The term "ghetto" has expanded somewhat from its original use in the 11th century, when it specifically described the part of a city where Jews could live.
See full article at The Guardian - Film News »

Deadpan in Nulltown

  • MUBI
The authors wish to acknowledge with gratitude the venues in which some version of this article previously appeared: Cinema Scope 24 (Fall, 2005), Trafic 62 (Summer, 2006), and the late and twice-lamented The New-York Ghost (Dec. 26, 2006).

In the Place of No Place

Every movie contains its alternates, phantom films conjured variously by excess or dearth: textures and movements that carry on their own play apart from the main line of the narrative, an obtruding performance or scene, an unexplained ellipsis or sudden character reversal, the chunk life of an object seizing the frame in an insert whose plastic beauty transcends its context.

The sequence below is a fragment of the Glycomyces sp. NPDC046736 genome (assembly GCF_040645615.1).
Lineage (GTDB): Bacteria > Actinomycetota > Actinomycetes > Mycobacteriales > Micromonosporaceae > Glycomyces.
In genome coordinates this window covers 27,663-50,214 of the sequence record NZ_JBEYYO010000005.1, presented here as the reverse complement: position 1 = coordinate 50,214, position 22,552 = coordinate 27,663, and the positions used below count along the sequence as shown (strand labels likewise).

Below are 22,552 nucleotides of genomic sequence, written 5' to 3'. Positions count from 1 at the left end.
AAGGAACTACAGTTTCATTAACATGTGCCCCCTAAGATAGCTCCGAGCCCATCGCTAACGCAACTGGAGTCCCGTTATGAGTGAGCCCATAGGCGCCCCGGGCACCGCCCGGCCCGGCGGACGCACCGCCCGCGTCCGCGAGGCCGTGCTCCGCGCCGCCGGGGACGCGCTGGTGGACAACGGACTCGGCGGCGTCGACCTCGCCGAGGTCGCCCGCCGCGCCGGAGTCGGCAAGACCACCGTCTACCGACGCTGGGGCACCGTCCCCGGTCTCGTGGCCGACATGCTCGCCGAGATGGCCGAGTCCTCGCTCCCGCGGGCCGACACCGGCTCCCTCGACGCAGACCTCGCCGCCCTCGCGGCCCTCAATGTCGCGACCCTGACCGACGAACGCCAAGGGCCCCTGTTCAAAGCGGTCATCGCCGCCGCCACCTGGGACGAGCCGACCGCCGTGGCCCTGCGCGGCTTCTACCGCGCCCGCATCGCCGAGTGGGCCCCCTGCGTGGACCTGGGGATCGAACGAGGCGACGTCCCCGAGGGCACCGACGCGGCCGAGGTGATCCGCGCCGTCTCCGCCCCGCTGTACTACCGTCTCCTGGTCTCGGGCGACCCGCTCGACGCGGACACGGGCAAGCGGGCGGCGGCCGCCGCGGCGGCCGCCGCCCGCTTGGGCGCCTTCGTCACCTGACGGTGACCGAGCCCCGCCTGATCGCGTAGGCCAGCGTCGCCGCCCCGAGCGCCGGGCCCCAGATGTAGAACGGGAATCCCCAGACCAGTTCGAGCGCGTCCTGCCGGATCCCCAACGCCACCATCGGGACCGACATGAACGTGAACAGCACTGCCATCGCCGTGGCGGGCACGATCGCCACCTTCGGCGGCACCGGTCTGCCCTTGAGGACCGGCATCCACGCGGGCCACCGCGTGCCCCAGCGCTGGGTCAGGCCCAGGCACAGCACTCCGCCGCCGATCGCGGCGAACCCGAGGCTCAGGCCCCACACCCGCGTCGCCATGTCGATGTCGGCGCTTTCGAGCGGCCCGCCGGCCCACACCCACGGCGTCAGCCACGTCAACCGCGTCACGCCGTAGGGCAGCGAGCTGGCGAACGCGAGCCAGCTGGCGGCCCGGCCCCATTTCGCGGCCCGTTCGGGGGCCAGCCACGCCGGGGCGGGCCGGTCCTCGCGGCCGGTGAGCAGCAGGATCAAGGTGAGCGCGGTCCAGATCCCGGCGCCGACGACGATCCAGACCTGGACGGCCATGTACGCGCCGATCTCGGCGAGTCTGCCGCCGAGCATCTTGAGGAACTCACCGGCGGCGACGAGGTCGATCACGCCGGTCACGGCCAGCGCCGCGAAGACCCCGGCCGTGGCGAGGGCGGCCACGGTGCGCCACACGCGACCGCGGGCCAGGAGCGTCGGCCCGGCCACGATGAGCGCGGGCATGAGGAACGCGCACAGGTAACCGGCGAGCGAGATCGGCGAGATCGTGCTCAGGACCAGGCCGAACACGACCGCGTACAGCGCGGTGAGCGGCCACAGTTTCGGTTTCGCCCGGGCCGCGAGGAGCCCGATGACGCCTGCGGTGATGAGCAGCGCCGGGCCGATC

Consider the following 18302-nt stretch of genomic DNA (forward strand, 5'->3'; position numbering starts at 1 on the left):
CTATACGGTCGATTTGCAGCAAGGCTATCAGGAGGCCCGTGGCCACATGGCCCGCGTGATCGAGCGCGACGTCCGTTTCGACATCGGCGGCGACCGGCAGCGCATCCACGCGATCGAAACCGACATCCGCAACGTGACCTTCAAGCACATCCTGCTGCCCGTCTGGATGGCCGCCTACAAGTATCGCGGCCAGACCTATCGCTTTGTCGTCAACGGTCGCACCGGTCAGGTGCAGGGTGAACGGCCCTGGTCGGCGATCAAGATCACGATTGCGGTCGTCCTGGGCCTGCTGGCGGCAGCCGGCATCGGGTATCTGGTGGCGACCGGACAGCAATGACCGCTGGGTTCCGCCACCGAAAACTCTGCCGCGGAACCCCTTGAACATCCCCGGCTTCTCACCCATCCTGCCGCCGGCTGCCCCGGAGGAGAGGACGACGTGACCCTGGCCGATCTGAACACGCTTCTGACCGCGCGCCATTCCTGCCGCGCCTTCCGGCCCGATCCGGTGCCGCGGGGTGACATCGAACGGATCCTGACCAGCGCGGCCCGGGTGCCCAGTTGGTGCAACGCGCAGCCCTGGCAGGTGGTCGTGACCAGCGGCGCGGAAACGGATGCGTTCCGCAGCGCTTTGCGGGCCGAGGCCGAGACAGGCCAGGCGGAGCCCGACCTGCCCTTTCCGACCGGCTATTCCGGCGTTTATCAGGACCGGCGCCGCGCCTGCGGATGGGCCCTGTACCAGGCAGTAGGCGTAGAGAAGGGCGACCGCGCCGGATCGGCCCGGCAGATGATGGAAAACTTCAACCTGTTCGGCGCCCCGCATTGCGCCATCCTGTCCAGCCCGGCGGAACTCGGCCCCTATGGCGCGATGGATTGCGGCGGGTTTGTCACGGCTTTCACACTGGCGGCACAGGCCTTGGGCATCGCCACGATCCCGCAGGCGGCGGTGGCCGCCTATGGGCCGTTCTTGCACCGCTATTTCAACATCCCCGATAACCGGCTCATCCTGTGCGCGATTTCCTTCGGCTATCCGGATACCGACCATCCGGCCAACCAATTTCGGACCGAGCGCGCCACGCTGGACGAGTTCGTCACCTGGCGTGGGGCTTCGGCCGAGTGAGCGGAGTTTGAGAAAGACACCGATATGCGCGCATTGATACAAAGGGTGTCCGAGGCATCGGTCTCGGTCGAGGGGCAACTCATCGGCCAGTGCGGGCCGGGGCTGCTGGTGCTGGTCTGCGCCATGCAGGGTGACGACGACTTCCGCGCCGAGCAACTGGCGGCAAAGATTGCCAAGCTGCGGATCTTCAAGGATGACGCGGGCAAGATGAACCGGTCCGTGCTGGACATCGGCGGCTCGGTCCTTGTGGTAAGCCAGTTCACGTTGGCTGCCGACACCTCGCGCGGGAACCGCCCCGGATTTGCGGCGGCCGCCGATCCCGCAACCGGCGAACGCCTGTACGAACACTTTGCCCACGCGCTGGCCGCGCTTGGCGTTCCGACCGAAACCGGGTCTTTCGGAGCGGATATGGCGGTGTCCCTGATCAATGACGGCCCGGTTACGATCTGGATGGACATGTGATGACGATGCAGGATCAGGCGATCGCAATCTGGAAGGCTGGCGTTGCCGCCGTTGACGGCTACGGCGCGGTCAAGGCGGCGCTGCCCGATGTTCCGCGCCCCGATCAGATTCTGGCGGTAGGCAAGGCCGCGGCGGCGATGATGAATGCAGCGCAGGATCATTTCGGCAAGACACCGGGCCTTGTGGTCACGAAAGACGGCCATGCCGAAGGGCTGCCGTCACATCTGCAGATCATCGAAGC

Though the extremes of pure narrative economy (in which each detail exists purely for transmission of plot) or utter dispersal (in which no piece connects to any other) can never exist, we can tentatively use the concepts as limit-cases to differentiate films which make room for their phantoms (or, in the worst case,
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The Forgotten: Unheimlich Maneuvers in the Dark

  • MUBI
Unheimliche Geschichten (Uncanny Tales) is a remake... except it isn't. And it's an anthology film... except it isn't. Richard Oswald, Austrian movie master, made a film of that title in 1919, a horror film which blended stories by Poe, Stevenson and others into a single overarching narrative with Conrad Veidt as central character.